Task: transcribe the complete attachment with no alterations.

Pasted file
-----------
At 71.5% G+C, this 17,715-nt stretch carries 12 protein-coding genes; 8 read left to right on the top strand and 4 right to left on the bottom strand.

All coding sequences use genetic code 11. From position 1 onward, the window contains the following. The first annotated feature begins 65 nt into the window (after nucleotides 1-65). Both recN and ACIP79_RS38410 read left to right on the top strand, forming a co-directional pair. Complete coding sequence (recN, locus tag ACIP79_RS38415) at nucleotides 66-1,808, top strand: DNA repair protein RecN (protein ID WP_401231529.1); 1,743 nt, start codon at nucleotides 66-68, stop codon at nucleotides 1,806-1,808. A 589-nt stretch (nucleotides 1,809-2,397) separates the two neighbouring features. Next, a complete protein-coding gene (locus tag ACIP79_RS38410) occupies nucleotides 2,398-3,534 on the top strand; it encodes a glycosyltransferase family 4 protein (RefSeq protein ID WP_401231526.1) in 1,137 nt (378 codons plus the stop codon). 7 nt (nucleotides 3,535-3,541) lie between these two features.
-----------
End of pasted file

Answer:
At 71.5% G+C, this 17,715-nt stretch carries 12 protein-coding genes; 8 read left to right on the top strand and 4 right to left on the bottom strand.

All coding sequences use genetic code 11. From position 1 onward, the window contains the following. The first annotated feature begins 65 nt into the window (after nucleotides 1-65). Both recN and ACIP79_RS38410 read left to right on the top strand, forming a co-directional pair. Complete coding sequence (recN, locus tag ACIP79_RS38415) at nucleotides 66-1,808, top strand: DNA repair protein RecN (protein ID WP_401231529.1); 1,743 nt, start codon at nucleotides 66-68, stop codon at nucleotides 1,806-1,808. A 589-nt stretch (nucleotides 1,809-2,397) separates the two neighbouring features. Next, a complete protein-coding gene (locus tag ACIP79_RS38410) occupies nucleotides 2,398-3,534 on the top strand; it encodes a glycosyltransferase family 4 protein (RefSeq protein ID WP_401231526.1) in 1,137 nt (378 codons plus the stop codon). 7 nt (nucleotides 3,535-3,541) lie between these two features.